I do some freelance writing for a US publisher — if I went abroad for 6-10 months, visiting various countries and maybe working as an English teacher in a SEA country, anyone know if that would impact my tax situation? I would still have a permanent address in NY. It’s not a ton of work — max $500/month. It’d be some good flexible work to help sustain my finances while I’m traveling.

  • Jess Farley says:

    Spot on with the WiFi Marian, we have been travelling as digital nomads through Asia for the past year and some countries are much harder than others.

    Thailand had WiFi everywhere but the speeds were very slow and the connection unreliable, particularly in the wet season.

    In Vietnam internet is cheap, everywhere and very reliable even in rural areas.

    Ubud in Indo was hard as you have to find accommodation with Fibre into the house to get above 1MB per second which adds a significant cost. The image of working from a cafe in Ubud assumes you are not there in the wet season when the copper connection cuts in and out when it rains, or you are happy paying a higher price for food/drinks in a cafe that has Fibre.

    We are currently in Japan where the best option is a personal WiFi device from Softbank (we tried Docomo and one other provider before this but struggled with the connection in our rural setting). We are living in a cabin in the Mountains of Nagano for the winter season and still getting 50MB per second for $80 a month. Japan has the highest 4G coverage in the world at roughly 94% of the country covered.

  • Tom Bentley says:

    Marian, good piece. I just wrote a piece on writing and travel for the 2016 Writer’s Market about how to work the two. But a good chunk of mine was about house-sitting in foreign countries for small stretches of time, and being able to write copy (and travel pieces) for American companies, so no foreign tax issues.

    And yes, the Internet woes: we had stretches of dead air in the Bahamas, Panama and Mexico that had us yanking our hair. (Of course, we were still in the Bahamas, Panama and Mexico, so there was that.) Thanks!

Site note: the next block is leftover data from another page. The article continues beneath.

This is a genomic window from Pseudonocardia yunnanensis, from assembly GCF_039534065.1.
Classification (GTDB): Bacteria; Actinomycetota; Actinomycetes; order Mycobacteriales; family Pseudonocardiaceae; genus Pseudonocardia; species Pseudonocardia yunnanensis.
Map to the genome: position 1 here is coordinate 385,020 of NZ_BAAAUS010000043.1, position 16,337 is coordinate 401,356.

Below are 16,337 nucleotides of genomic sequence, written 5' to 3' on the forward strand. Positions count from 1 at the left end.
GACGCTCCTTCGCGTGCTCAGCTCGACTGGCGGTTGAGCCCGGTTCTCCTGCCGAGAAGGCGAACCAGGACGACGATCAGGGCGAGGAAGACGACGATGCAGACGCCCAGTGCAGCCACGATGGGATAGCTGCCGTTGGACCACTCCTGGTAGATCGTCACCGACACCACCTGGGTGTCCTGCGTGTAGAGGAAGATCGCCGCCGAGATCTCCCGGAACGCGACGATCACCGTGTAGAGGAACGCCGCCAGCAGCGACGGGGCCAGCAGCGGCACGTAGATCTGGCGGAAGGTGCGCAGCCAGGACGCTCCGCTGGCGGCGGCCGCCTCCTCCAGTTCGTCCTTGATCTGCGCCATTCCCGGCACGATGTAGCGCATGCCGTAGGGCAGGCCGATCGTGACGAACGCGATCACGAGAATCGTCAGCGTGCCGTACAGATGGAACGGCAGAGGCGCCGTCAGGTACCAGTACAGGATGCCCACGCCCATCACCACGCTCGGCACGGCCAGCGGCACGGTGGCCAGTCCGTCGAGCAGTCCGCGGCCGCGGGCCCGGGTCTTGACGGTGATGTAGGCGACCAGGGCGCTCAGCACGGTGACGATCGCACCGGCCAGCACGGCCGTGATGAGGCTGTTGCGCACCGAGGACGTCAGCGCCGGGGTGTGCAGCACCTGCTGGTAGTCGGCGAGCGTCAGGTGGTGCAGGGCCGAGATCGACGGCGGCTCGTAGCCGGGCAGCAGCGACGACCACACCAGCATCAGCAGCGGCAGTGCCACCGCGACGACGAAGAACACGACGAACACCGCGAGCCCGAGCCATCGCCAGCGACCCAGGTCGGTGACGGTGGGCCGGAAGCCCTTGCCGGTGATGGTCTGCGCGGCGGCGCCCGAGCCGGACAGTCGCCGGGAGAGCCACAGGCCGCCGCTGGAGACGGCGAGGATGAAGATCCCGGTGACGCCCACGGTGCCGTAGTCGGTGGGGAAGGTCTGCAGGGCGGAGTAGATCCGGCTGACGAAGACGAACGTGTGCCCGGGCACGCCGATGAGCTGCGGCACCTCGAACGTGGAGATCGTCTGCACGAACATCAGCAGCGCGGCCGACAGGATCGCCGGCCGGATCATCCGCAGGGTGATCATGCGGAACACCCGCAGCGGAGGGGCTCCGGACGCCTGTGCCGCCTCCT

• Sharon says:

    All good points. I’m a new expat freelancer but my husband has his own business with many American clients, so we have experience with late night meetings, crazy taxes, and hustle. At least the benefit of living in the “Start-Up Nation” is plenty of Wifi and hi tech opportunities at every turn.
    Good luck with the challenges and enjoy the day trips!

  • Thanks for sharing the difficulties of writing from abroad. I’ve seen several articles about how sexy it is, but this is the first one I’ve seen that sheds a more realistic light on the challenges that come with it. Good food for thought…

  • Shirley says:

    Great freelance writing details Marian. Keep it up.
    I recently wrote on – Powerful Proven Ways to Never be Broke by Writing Content for Fortune 500 Companies in freelancing:

  • I absolutely love freelancing, even though shoddy internet moments can lead to a bit of a panic. I can definitely see why it would be difficult outside of The States.

    This was an interesting, and fun read. I didn’t really think about the Wi-Fi situation elsewhere, since it’s pretty much a given here in the United States.

    – Alexia

    • Lisa Rowan says:


      Funny you mention it – was just on a Skype call today with some podcasters who are globetrotting and they said that getting good WiFi (especially good upload speeds) has been particularly difficult in their travels. They thought the cafe they were sitting at in Dublin was so popular in part because of its excellent Internet.

      But it definitely varies place to place, and I guess that’s what makes people nervous. I was just to Iceland where there was free awesome WiFi everywhere in downtown Reykjavik. It was downright dreamy, even if I was trying to take a break and not work on vacation!

      Thanks for reading,
      Lisa Rowan

  • Robert says:

    Freelancing can be difficult in the states, nevermind abroad. I could not imagine working outside the United States even though I think it would be great. Thank you for the informative article!

  • Pia says:

    Great post, Marian!

    I was born and raised in Germany, and am currently going through the process of registering my freelance writing & VAing business here, so I know the feeling of not being sure if you’ve got it all right. The red tape here drives even German me crazy. And I haven’t even gotten started on taxes.

    But it also works the other way around. It’s not easy for European freelancers to move to and work in the US. Just try setting up a credit account without a social security number… 😉

    As your post describes, working and living abroad always has its pros and cons. Maybe we should all start lobbying for a universal freelance visa for the country of our choice. 😉